"... The Commission has taken a number of actions to protect Europeans online – be it from terrorist content, illegal hate speech or fake news... we are continuously looking into ways we can improve our fight against illegal content online. Illegal content means any information which is not in compliance with Union law or the law of a Member State, such as content inciting people to terrorism, racist or xenophobic, illegal hate speech, child sexual exploitation... What is illegal offline is also illegal online".
"The Commission has already been working on a voluntary basis with a number of key stakeholders – including online platforms, Member States and Europol – under the EU Internet Forum in order to limit the presence of terrorist content online. In March, the Commission recommended a number of actions to be taken by companies and Member States to further step up this work. Whilst these efforts have brought positive results, overall progress has not been sufficient".
According to the press release, the new rules will include draconian fines issued to internet companies who fail to live up to the new legislation:
"Member States will have to put in place effective, proportionate and dissuasive penalties for not complying with orders to remove online terrorist content. In the event of systematic failures to remove such content following removal orders, a service provider could face financial penalties of up to 4% of its global turnover for the last business year".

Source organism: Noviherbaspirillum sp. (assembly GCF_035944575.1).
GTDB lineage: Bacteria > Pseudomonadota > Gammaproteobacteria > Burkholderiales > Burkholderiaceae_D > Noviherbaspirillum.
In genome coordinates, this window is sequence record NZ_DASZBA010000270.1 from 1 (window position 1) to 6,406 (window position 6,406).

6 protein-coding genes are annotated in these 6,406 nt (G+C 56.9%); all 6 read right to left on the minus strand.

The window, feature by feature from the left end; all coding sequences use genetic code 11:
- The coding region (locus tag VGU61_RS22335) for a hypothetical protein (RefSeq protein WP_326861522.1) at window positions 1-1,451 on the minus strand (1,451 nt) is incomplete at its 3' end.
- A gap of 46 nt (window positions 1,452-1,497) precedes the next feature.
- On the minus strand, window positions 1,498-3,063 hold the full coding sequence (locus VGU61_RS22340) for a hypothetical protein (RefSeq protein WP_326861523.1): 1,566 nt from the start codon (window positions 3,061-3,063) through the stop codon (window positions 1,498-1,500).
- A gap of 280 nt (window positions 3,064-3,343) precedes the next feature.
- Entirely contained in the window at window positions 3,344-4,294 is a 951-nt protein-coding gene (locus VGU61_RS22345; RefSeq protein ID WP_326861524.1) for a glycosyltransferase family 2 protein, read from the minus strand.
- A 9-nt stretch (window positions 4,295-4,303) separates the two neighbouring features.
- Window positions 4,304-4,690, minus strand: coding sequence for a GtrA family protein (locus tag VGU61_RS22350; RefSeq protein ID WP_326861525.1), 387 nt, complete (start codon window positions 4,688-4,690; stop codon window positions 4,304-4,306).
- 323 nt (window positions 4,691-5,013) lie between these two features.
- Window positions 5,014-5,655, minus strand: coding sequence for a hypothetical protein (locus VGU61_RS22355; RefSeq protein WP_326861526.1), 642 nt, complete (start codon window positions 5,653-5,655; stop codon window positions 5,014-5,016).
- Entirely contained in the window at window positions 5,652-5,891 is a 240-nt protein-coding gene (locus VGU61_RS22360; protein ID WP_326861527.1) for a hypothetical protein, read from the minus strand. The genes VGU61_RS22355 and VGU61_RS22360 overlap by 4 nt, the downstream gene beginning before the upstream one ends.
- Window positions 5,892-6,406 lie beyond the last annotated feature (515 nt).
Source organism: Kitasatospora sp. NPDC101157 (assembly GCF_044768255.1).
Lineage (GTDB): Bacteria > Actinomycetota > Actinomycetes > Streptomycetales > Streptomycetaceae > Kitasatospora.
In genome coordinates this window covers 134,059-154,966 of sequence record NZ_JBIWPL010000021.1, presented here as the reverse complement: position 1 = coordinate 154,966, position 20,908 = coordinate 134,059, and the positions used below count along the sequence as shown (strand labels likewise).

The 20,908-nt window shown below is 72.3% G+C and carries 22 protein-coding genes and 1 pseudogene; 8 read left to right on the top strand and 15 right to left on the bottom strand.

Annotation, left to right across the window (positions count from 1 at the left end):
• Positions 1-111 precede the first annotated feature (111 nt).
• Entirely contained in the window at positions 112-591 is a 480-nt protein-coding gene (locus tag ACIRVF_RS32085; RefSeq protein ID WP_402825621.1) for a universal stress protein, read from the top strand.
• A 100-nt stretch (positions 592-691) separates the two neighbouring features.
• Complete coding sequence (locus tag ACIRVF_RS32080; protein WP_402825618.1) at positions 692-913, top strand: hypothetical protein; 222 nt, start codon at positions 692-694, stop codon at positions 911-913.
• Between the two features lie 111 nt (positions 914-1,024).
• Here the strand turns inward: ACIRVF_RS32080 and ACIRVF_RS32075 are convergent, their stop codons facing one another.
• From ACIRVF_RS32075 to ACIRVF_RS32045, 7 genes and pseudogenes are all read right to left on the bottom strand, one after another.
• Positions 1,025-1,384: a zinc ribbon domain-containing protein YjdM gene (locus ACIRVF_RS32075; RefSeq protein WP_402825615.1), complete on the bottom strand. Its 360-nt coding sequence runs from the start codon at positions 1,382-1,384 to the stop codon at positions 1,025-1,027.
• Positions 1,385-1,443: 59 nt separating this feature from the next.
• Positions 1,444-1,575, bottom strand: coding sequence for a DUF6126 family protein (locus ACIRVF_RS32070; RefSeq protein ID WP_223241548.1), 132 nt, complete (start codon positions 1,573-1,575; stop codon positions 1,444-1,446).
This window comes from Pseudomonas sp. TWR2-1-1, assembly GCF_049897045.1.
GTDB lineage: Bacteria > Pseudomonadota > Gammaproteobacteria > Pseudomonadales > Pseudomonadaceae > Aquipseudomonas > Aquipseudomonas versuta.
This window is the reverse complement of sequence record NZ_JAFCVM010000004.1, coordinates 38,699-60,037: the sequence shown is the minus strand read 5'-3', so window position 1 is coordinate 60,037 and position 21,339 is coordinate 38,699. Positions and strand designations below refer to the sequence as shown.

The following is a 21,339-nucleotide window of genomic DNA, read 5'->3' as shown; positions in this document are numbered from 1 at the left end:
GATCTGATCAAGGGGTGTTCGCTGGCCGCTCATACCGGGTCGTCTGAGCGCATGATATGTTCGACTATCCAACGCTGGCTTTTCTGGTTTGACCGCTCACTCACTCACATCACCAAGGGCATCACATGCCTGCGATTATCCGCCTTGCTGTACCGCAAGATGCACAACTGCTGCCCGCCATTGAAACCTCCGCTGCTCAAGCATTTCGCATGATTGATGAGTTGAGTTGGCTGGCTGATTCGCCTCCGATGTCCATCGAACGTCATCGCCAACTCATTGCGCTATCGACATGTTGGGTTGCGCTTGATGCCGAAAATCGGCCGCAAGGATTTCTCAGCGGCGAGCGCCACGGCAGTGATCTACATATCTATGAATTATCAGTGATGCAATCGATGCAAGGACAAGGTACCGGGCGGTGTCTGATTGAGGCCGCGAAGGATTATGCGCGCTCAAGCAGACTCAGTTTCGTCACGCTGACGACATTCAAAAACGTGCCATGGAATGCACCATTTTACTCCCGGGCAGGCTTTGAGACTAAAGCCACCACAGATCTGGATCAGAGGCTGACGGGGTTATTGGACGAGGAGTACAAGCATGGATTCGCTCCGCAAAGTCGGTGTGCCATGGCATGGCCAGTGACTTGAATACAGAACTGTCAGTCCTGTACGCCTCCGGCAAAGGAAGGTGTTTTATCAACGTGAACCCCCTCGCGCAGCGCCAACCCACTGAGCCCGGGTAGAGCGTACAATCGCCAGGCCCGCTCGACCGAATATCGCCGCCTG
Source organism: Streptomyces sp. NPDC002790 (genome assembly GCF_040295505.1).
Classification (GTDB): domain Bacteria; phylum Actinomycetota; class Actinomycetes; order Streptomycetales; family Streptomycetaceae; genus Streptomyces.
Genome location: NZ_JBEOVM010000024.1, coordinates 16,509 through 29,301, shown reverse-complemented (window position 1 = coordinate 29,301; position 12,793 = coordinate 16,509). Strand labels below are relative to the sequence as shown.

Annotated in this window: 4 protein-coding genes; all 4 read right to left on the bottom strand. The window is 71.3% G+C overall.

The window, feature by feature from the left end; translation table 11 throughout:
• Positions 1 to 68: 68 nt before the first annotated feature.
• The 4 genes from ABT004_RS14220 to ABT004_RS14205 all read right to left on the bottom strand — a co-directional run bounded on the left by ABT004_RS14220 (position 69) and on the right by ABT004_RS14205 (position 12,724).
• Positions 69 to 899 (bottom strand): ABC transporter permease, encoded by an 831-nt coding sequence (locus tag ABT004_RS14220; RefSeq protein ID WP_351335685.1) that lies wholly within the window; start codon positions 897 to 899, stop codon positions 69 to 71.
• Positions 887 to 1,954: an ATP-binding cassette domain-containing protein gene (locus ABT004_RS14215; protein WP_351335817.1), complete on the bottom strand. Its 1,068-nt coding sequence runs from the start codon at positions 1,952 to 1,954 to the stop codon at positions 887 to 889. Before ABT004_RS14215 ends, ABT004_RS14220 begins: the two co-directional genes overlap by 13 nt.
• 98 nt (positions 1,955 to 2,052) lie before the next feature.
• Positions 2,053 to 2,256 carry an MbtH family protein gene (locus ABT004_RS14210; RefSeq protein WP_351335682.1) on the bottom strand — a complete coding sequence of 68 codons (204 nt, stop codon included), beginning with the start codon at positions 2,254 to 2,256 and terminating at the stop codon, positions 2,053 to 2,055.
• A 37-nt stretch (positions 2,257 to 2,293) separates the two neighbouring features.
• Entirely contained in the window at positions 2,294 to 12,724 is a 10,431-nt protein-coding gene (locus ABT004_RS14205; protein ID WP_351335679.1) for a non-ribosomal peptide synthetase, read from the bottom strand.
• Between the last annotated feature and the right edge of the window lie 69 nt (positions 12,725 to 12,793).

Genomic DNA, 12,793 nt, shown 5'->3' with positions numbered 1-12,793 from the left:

It is hard to see why anyone would believe that there will be effective judicial remedies and that erroneously removed content will be reinstated. Even before such EU-wide legislation, similar ostensible "anti-terror legislation" in France, for example, is being used as a political tool against political opponents and to limit unwanted free speech. Marine Le Pen, leader of France's Front National, was charged earlier this year for tweeting images in 2015 of ISIS atrocities, includingthe beheading of American journalist James Foley and a photo of a man being burned by ISIS in a cage. She faces charges of circulating "violent messages that incite terrorism or pornography or seriously harm human dignity", and that can be viewed by a minor. The purported crime is punishable by up to three years in prison and a fine of €75,000 ($88,000). Le Pen posted the pictures a few weeks after the Paris terror attacks in November 2015, in which 130 people were killed, and the text she wrote to accompany the images was "Daesh is this!" In France, then, simply spreading information about ISIS atrocities is now considered "incitement to terrorism". It is this kind of legislation, it seems, that the European Commission now wishes to impose on all of the EU.
The decision to enact legislation in this area was taken at the June 2018 European Council meeting – a gathering of all the EU's heads of state – in which the Council welcomed "the intention of the Commission to present a legislative proposal to improve the detection and removal of content that incites hatred and to commit terrorist acts". It sounds, however, as if the EU is planning to legislate about a lot more than just "terrorism".